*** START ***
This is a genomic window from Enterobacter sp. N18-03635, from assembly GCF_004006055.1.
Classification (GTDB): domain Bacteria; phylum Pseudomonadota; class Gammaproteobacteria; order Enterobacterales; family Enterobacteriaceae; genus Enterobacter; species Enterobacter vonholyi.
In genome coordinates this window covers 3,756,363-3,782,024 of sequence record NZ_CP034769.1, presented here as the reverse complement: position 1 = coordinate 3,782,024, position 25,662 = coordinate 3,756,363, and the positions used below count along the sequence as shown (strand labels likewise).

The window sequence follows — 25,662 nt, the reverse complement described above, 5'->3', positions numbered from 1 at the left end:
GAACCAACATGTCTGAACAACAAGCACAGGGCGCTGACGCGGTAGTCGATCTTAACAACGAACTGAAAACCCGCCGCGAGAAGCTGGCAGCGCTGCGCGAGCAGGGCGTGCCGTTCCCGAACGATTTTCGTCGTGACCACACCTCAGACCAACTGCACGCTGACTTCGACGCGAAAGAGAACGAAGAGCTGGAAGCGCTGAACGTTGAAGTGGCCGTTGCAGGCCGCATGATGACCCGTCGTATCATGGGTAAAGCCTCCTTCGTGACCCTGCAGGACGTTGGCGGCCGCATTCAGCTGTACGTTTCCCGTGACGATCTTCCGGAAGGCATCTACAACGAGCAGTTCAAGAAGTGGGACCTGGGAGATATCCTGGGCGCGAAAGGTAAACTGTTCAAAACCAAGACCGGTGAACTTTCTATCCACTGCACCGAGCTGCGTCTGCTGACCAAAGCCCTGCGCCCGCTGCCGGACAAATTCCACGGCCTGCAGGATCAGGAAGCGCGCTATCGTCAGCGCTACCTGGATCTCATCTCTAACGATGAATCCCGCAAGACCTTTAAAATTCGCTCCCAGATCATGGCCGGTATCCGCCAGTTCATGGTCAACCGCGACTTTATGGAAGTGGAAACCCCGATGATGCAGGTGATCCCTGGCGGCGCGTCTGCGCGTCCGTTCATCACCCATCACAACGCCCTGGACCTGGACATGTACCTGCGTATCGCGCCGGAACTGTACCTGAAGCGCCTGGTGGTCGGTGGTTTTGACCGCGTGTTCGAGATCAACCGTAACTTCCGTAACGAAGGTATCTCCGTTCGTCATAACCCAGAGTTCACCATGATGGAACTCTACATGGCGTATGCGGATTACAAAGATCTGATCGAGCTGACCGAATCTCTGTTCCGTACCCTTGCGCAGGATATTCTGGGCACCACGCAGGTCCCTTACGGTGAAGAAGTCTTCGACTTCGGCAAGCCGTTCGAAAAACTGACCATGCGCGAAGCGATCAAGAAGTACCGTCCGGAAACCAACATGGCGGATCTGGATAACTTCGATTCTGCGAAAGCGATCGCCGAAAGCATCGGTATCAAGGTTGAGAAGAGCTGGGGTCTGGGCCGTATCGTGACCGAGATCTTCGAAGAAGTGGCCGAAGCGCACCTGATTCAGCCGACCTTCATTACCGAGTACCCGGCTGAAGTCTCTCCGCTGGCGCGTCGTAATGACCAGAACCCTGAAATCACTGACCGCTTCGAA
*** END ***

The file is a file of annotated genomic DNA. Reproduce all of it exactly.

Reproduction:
This is a genomic window from Enterobacter sp. N18-03635, from assembly GCF_004006055.1.
Classification (GTDB): domain Bacteria; phylum Pseudomonadota; class Gammaproteobacteria; order Enterobacterales; family Enterobacteriaceae; genus Enterobacter; species Enterobacter vonholyi.
In genome coordinates this window covers 3,756,363-3,782,024 of sequence record NZ_CP034769.1, presented here as the reverse complement: position 1 = coordinate 3,782,024, position 25,662 = coordinate 3,756,363, and the positions used below count along the sequence as shown (strand labels likewise).

The window sequence follows — 25,662 nt, the reverse complement described above, 5'->3', positions numbered from 1 at the left end:
GAACCAACATGTCTGAACAACAAGCACAGGGCGCTGACGCGGTAGTCGATCTTAACAACGAACTGAAAACCCGCCGCGAGAAGCTGGCAGCGCTGCGCGAGCAGGGCGTGCCGTTCCCGAACGATTTTCGTCGTGACCACACCTCAGACCAACTGCACGCTGACTTCGACGCGAAAGAGAACGAAGAGCTGGAAGCGCTGAACGTTGAAGTGGCCGTTGCAGGCCGCATGATGACCCGTCGTATCATGGGTAAAGCCTCCTTCGTGACCCTGCAGGACGTTGGCGGCCGCATTCAGCTGTACGTTTCCCGTGACGATCTTCCGGAAGGCATCTACAACGAGCAGTTCAAGAAGTGGGACCTGGGAGATATCCTGGGCGCGAAAGGTAAACTGTTCAAAACCAAGACCGGTGAACTTTCTATCCACTGCACCGAGCTGCGTCTGCTGACCAAAGCCCTGCGCCCGCTGCCGGACAAATTCCACGGCCTGCAGGATCAGGAAGCGCGCTATCGTCAGCGCTACCTGGATCTCATCTCTAACGATGAATCCCGCAAGACCTTTAAAATTCGCTCCCAGATCATGGCCGGTATCCGCCAGTTCATGGTCAACCGCGACTTTATGGAAGTGGAAACCCCGATGATGCAGGTGATCCCTGGCGGCGCGTCTGCGCGTCCGTTCATCACCCATCACAACGCCCTGGACCTGGACATGTACCTGCGTATCGCGCCGGAACTGTACCTGAAGCGCCTGGTGGTCGGTGGTTTTGACCGCGTGTTCGAGATCAACCGTAACTTCCGTAACGAAGGTATCTCCGTTCGTCATAACCCAGAGTTCACCATGATGGAACTCTACATGGCGTATGCGGATTACAAAGATCTGATCGAGCTGACCGAATCTCTGTTCCGTACCCTTGCGCAGGATATTCTGGGCACCACGCAGGTCCCTTACGGTGAAGAAGTCTTCGACTTCGGCAAGCCGTTCGAAAAACTGACCATGCGCGAAGCGATCAAGAAGTACCGTCCGGAAACCAACATGGCGGATCTGGATAACTTCGATTCTGCGAAAGCGATCGCCGAAAGCATCGGTATCAAGGTTGAGAAGAGCTGGGGTCTGGGCCGTATCGTGACCGAGATCTTCGAAGAAGTGGCCGAAGCGCACCTGATTCAGCCGACCTTCATTACCGAGTACCCGGCTGAAGTCTCTCCGCTGGCGCGTCGTAATGACCAGAACCCTGAAATCACTGACCGCTTCGAA